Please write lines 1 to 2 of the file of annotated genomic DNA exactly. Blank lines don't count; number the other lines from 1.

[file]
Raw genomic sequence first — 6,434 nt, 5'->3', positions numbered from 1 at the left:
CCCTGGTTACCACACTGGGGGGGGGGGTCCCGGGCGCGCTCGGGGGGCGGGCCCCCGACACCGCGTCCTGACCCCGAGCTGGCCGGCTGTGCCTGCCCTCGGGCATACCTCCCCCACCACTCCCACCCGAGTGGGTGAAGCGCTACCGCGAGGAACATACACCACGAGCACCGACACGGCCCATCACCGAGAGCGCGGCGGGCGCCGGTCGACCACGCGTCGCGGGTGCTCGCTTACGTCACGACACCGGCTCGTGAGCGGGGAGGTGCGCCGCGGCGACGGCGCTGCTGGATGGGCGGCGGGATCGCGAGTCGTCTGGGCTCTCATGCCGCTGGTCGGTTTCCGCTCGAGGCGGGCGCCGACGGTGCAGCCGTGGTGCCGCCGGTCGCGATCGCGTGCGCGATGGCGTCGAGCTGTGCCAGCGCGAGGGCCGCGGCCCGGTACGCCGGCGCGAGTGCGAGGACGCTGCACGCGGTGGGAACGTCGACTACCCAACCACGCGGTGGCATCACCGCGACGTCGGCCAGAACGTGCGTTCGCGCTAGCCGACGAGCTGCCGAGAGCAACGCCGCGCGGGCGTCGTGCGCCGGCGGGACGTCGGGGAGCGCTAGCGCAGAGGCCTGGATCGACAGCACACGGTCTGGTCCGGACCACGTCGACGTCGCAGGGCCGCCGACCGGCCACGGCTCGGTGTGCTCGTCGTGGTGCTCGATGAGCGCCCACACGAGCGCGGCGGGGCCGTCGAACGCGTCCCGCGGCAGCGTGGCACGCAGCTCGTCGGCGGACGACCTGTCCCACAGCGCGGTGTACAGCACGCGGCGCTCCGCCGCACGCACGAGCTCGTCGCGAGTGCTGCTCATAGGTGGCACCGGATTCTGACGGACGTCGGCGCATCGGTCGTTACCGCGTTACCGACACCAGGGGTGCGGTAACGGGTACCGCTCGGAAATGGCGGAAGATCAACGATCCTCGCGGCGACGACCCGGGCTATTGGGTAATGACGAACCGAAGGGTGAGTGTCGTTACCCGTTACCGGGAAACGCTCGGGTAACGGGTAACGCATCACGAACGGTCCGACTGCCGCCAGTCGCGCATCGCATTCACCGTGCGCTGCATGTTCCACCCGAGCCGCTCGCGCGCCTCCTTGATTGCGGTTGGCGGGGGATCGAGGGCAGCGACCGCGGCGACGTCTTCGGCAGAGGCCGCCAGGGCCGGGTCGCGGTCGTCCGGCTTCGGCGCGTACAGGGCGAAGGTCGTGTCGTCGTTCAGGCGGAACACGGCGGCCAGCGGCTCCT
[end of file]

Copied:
Raw genomic sequence first — 6,434 nt, 5'->3', positions numbered from 1 at the left:
CCCTGGTTACCACACTGGGGGGGGGGGTCCCGGGCGCGCTCGGGGGGCGGGCCCCCGACACCGCGTCCTGACCCCGAGCTGGCCGGCTGTGCCTGCCCTCGGGCATACCTCCCCCACCACTCCCACCCGAGTGGGTGAAGCGCTACCGCGAGGAACATACACCACGAGCACCGACACGGCCCATCACCGAGAGCGCGGCGGGCGCCGGTCGACCACGCGTCGCGGGTGCTCGCTTACGTCACGACACCGGCTCGTGAGCGGGGAGGTGCGCCGCGGCGACGGCGCTGCTGGATGGGCGGCGGGATCGCGAGTCGTCTGGGCTCTCATGCCGCTGGTCGGTTTCCGCTCGAGGCGGGCGCCGACGGTGCAGCCGTGGTGCCGCCGGTCGCGATCGCGTGCGCGATGGCGTCGAGCTGTGCCAGCGCGAGGGCCGCGGCCCGGTACGCCGGCGCGAGTGCGAGGACGCTGCACGCGGTGGGAACGTCGACTACCCAACCACGCGGTGGCATCACCGCGACGTCGGCCAGAACGTGCGTTCGCGCTAGCCGACGAGCTGCCGAGAGCAACGCCGCGCGGGCGTCGTGCGCCGGCGGGACGTCGGGGAGCGCTAGCGCAGAGGCCTGGATCGACAGCACACGGTCTGGTCCGGACCACGTCGACGTCGCAGGGCCGCCGACCGGCCACGGCTCGGTGTGCTCGTCGTGGTGCTCGATGAGCGCCCACACGAGCGCGGCGGGGCCGTCGAACGCGTCCCGCGGCAGCGTGGCACGCAGCTCGTCGGCGGACGACCTGTCCCACAGCGCGGTGTACAGCACGCGGCGCTCCGCCGCACGCACGAGCTCGTCGCGAGTGCTGCTCATAGGTGGCACCGGATTCTGACGGACGTCGGCGCATCGGTCGTTACCGCGTTACCGACACCAGGGGTGCGGTAACGGGTACCGCTCGGAAATGGCGGAAGATCAACGATCCTCGCGGCGACGACCCGGGCTATTGGGTAATGACGAACCGAAGGGTGAGTGTCGTTACCCGTTACCGGGAAACGCTCGGGTAACGGGTAACGCATCACGAACGGTCCGACTGCCGCCAGTCGCGCATCGCATTCACCGTGCGCTGCATGTTCCACCCGAGCCGCTCGCGCGCCTCCTTGATTGCGGTTGGCGGGGGATCGAGGGCAGCGACCGCGGCGACGTCTTCGGCAGAGGCCGCCAGGGCCGGGTCGCGGTCGTCCGGCTTCGGCGCGTACAGGGCGAAGGTCGTGTCGTCGTTCAGGCGGAACACGGCGGCCAGCGGCTCCT